These three maps are extraordinary relics of a top-secret (now declassified) U.S. Army Cold War program to train code-breakers and invade Cuba, devised by the flamboyant maverick genius cryptanalyst Lambros D. Callimahos. Here in the only known surviving examples, this is a set of three, undated maps of the fantasy nemesis Republic of Zendia, with the northern part, and the central part of the Zendian province of Loreno. It has been argued, by Charles Varga and others, that Zendia is a proxy of the Isle of Pines (Cuba), and that the 'Zendian Problem', as it was known, was a training exercise for the 1961 Cold War invasion of Cuba (see below).
Historical Context: WWII, The Cold War, and Cryptanalitics
It is nothing short of astounding that when Callimahos walked into the army recruiting office in 1941 dressed as an operatic villain - complete with black top hat, black gloves, black cape, and white silk scarf - and announced that he would help the U.S. Government improve their cryptanalytics program - arguably the most arcane, opaque, and complex field of human endeavor - that they did not send him immediately to the front, but rather put him to work teaching military code-breakers. After World War II, the ensuing Cold War (1945 - 1991), a period of political tension between Soviet Union and the United States and their respective allies, the Eastern Bloc and the Western Bloc, brought Callimahos's cryptanalytic genius to the forefront. The tensions of the Cold War led to a global struggle involving secret agents, proxy wars, vast sums of government 'black money', and underground alliances propagated by a network of James Bond style operatives. Callimahos, now at work teaching NSA operatives how to intercept, decode, interpret, and act on cyphered military intelligence, was essential to this effort. He thus created the 'Aggressor' program in the 1950s, and in 1960, the Zendian Problem, illustrated here, a manifestation of the zeitgeist of his time.
On the Maps
The three maps are printed in color, with topography in brown hachure, rivers, coastal waters and wetlands in blue, and with roads, cities and outlines in black. Other notations - presumably highways, indications of population magnitudes, and other features such as national parks are shown in red. All three maps are drawn according to the Mercator projection and U.S. Army mapping convention. Although the maps are quite modern in execution, they contain fanciful throwbacks; each features elegant cartouches and compass roses (that on the general map of Zendia is decorated with a seahorse). The general map (Map A) and the map of Northern Loreno (Map B) are embellished with ships; Map C of central Loreno has fierce sea monsters lurking outside the 'Sangavida Markolo.' Two of the three maps bear the imprint of the U. S. Army Security Agency, and all three bear the codes ASAS 60-2 maps A, B and C respectively. The text of all three maps is in Esperanto, and all three maps are credited to the Nacia Kartografistaro de Zendio
, a body which we are quite certain has never existed, as Zendia and all of its provinces are imaginary.
CA-400 and The Zendian Problem
These maps were pedagogical aides produced by the American cryptanalyst and educator Lambros D. Callimahos for his intensive top-secret NSA course, CA-400, a gauntlet through which twenty-two years' of the NSA's finest cryptanalysts passed, and only twelve participated per session. Each of the thirty-two eighteen-week sessions of CA-400 culminated with the dozen cryptanalysts wrestling with Callimahos' monumental 'Zendian Problem,' which the class's self-proclaimed 'Guru' and 'Caudillo' described in 1959:
'The Zendian Problem', presenting an operational communication intelligence situation in miniature, affords opportunity to apply the techniques of traffic analysis and cryptanalysis, to derive intelligence, and to prepare reports. This problem deals with the enemy communication during a (fictitious) operation against Zendia, a totalitarian island state.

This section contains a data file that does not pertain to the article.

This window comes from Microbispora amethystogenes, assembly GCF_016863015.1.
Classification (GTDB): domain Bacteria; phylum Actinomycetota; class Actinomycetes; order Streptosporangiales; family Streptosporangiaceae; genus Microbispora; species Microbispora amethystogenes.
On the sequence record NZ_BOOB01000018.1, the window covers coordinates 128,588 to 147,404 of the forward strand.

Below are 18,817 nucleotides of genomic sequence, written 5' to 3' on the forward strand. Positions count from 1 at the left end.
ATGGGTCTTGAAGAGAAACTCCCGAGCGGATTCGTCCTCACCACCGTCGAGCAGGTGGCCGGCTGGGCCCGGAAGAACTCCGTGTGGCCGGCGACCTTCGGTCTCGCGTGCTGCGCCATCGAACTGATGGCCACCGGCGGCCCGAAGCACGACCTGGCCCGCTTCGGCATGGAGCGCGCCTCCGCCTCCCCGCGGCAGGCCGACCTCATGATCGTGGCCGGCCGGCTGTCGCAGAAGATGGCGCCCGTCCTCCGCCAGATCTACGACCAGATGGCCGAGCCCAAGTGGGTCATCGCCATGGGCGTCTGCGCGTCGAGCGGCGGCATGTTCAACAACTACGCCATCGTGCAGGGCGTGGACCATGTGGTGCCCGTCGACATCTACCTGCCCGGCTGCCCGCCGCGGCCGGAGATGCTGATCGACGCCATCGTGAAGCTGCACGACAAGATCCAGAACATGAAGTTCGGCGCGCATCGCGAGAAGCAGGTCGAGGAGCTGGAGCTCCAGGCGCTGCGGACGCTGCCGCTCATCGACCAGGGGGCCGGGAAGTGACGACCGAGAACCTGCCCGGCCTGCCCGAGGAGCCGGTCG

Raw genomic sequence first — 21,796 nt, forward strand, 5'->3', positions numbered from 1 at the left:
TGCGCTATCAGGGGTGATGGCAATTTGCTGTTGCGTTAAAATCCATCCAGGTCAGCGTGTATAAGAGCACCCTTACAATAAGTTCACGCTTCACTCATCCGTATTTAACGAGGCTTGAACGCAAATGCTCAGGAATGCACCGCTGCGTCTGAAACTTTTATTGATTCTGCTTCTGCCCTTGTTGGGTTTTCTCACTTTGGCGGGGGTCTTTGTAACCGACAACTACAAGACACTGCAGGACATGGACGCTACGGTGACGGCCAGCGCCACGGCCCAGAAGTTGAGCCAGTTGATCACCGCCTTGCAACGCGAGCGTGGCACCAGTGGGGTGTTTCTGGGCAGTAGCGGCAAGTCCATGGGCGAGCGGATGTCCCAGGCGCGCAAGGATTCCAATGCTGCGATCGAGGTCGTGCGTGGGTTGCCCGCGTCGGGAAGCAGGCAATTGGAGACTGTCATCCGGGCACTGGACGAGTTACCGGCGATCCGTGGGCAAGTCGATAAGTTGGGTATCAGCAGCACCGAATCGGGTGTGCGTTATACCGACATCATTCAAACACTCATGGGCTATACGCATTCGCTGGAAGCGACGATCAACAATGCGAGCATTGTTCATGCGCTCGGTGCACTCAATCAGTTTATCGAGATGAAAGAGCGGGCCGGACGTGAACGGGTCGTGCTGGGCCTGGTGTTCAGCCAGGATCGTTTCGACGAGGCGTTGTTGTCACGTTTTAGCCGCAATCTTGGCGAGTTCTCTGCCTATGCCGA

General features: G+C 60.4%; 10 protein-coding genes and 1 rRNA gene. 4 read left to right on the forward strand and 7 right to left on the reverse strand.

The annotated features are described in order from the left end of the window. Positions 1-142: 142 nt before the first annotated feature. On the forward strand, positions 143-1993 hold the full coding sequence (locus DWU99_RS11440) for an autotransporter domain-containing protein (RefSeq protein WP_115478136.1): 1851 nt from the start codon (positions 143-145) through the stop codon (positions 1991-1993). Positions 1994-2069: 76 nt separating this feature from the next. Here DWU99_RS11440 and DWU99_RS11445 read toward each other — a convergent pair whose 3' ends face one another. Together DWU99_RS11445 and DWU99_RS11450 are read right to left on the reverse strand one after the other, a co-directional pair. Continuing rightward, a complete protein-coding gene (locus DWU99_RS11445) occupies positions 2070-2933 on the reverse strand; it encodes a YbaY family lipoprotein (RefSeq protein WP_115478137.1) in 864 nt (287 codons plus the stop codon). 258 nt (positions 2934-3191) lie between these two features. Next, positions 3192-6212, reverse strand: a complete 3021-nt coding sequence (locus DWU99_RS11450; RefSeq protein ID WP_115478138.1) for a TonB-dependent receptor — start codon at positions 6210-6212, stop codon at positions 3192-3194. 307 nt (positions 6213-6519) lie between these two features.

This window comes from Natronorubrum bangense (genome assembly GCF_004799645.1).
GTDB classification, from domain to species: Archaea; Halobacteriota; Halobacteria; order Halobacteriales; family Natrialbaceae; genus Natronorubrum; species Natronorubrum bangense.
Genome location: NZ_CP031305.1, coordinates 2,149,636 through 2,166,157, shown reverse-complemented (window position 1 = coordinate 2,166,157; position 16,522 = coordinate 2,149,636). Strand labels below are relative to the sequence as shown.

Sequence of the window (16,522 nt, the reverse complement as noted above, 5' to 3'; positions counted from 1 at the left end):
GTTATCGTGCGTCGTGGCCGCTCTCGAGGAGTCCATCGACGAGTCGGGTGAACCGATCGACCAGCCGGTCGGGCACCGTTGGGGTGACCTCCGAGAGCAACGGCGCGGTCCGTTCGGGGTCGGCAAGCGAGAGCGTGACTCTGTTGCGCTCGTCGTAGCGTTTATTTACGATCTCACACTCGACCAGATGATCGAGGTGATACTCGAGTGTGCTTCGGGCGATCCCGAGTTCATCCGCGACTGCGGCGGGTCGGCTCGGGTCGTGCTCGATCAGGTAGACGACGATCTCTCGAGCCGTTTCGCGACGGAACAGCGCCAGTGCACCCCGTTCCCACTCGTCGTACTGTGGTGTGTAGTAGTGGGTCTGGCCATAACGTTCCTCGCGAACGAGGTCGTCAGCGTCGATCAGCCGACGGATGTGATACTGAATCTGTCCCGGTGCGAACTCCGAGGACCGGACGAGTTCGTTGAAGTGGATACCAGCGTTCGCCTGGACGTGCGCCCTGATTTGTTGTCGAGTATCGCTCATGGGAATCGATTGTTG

Vincent William's article in the Winter 1979 issue of the NSA's Cryptologic Spectrum
, says more:
Of all the course materials, the Zendian Problem is perhaps the best example of Callimahos's almost overwhelming thoroughness, as well as his creativity. His Zendia is no Lilliput or Brobdingnag, but a country of third or fourth world rank complete with a culture and a history - and a ruler, Salvo Salasio, whose portrait bears more than a passing resemblance to pictures of the young Callimahos. This small island nation was placed in the Pacifika Ocean by U. S. Army cartographers right where God forgot to put it. There are topographical maps and maps showing the distribution of industry and agriculture. There is also a more detailed map of the Loreno province, where most of the action takes place in this post-World War II war game.
The problem includes a collection of 375 Zendian military messages (one day's intercept) enciphered in a variety of manual and machine systems. Students have the opportunity to reconstruct, from message preambles and the day's chatter, the Zendian 'Order of Battle'. They then attack the cipher messages, and within two weeks they diagnose and solve all the exploitable messages. This is an ideal opportunity for students to practice what they have learned in the course, and to organize and manage their own team's attack against the Zendian communications.
Many who completed the course went on to prestigious positions in both government and private industry and all, it seems, love Callimahos.
Callimahos was, among his many facets, a linguist: he is thought to have spoken no fewer than nine languages, and could read more. Even if Esperanto were not familiar to him, given its similarity to the Romance languages, it would have not been opaque. But in this choice, he may simply have been following a convention established in the 1950s when he created the 'Aggressor' program. In the 1950s and 60s, the U.S. Army conducted elaborate live-action war games devised by Callimahos pitting American forces against an imaginary enemy named, conveniently, 'Aggressor'. Soldiers assigned to play the part of Aggressor troops had their own order of battle, armaments, uniforms, insignia and even carried fully detailed I.D. papers. They also had to speak a different language. So, apparently oblivious to the pungent irony, Callimahos chose Esperanto, which had been created in the 1880s to be the language of peace. While the Army's war games were executed in the field with the opposition speaking in halting Esperanto, the Zendian foe Callimahos concocted to baffle his hapless students was presented as speaking the same 'Aggressor' language. (Although it appears that the actual coded messages involved in the exercise were not also in Esperanto!). Others, as above, have noted that the 'Zendian Problem' may in fact be a training exercise for an invasion of Cuba, and thus Esperanto is a practical proxy for Spanish.